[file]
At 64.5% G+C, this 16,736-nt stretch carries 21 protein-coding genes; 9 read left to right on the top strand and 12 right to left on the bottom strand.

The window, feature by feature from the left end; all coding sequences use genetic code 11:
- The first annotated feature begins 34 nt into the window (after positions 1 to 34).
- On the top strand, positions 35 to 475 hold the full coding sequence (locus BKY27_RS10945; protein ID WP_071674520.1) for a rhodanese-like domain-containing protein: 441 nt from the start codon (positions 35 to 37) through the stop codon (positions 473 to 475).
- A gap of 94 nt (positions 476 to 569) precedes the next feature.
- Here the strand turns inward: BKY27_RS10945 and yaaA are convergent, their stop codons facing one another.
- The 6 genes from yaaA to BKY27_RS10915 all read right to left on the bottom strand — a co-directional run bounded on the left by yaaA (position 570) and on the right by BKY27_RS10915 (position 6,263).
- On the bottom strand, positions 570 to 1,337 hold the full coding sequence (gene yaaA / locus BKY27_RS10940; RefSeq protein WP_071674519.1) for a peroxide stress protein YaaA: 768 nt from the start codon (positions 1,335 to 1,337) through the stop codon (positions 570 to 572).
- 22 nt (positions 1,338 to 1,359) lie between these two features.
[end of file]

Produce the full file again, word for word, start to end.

At 64.5% G+C, this 16,736-nt stretch carries 21 protein-coding genes; 9 read left to right on the top strand and 12 right to left on the bottom strand.

The window, feature by feature from the left end; all coding sequences use genetic code 11:
- The first annotated feature begins 34 nt into the window (after positions 1 to 34).
- On the top strand, positions 35 to 475 hold the full coding sequence (locus BKY27_RS10945; protein ID WP_071674520.1) for a rhodanese-like domain-containing protein: 441 nt from the start codon (positions 35 to 37) through the stop codon (positions 473 to 475).
- A gap of 94 nt (positions 476 to 569) precedes the next feature.
- Here the strand turns inward: BKY27_RS10945 and yaaA are convergent, their stop codons facing one another.
- The 6 genes from yaaA to BKY27_RS10915 all read right to left on the bottom strand — a co-directional run bounded on the left by yaaA (position 570) and on the right by BKY27_RS10915 (position 6,263).
- On the bottom strand, positions 570 to 1,337 hold the full coding sequence (gene yaaA / locus BKY27_RS10940; RefSeq protein WP_071674519.1) for a peroxide stress protein YaaA: 768 nt from the start codon (positions 1,335 to 1,337) through the stop codon (positions 570 to 572).
- 22 nt (positions 1,338 to 1,359) lie between these two features.